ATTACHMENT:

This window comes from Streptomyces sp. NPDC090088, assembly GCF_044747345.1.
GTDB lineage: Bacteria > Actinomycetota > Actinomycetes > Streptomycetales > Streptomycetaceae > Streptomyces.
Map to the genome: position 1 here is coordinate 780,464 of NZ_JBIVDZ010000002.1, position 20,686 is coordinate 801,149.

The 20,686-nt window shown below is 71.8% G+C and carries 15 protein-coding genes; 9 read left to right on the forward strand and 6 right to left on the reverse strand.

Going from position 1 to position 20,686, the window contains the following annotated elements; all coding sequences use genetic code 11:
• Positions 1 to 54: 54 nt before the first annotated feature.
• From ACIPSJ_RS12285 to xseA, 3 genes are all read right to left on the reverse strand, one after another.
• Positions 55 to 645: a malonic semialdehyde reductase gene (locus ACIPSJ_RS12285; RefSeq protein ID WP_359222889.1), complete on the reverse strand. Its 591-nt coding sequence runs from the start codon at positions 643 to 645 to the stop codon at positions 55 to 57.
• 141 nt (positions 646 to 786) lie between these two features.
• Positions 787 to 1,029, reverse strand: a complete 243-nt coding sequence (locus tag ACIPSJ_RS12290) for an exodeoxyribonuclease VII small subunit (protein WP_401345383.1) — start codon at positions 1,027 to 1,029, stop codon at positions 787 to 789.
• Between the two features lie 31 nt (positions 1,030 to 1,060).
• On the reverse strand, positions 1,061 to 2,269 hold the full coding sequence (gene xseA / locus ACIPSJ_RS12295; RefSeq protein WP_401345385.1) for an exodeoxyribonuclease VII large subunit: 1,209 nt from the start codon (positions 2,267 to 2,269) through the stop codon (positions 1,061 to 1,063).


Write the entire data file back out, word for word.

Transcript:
This window comes from Streptomyces sp. NPDC090088, assembly GCF_044747345.1.
GTDB lineage: Bacteria > Actinomycetota > Actinomycetes > Streptomycetales > Streptomycetaceae > Streptomyces.
Map to the genome: position 1 here is coordinate 780,464 of NZ_JBIVDZ010000002.1, position 20,686 is coordinate 801,149.

The 20,686-nt window shown below is 71.8% G+C and carries 15 protein-coding genes; 9 read left to right on the forward strand and 6 right to left on the reverse strand.

Going from position 1 to position 20,686, the window contains the following annotated elements; all coding sequences use genetic code 11:
• Positions 1 to 54: 54 nt before the first annotated feature.
• From ACIPSJ_RS12285 to xseA, 3 genes are all read right to left on the reverse strand, one after another.
• Positions 55 to 645: a malonic semialdehyde reductase gene (locus ACIPSJ_RS12285; RefSeq protein ID WP_359222889.1), complete on the reverse strand. Its 591-nt coding sequence runs from the start codon at positions 643 to 645 to the stop codon at positions 55 to 57.
• 141 nt (positions 646 to 786) lie between these two features.
• Positions 787 to 1,029, reverse strand: a complete 243-nt coding sequence (locus tag ACIPSJ_RS12290) for an exodeoxyribonuclease VII small subunit (protein WP_401345383.1) — start codon at positions 1,027 to 1,029, stop codon at positions 787 to 789.
• Between the two features lie 31 nt (positions 1,030 to 1,060).
• On the reverse strand, positions 1,061 to 2,269 hold the full coding sequence (gene xseA / locus ACIPSJ_RS12295; RefSeq protein WP_401345385.1) for an exodeoxyribonuclease VII large subunit: 1,209 nt from the start codon (positions 2,267 to 2,269) through the stop codon (positions 1,061 to 1,063).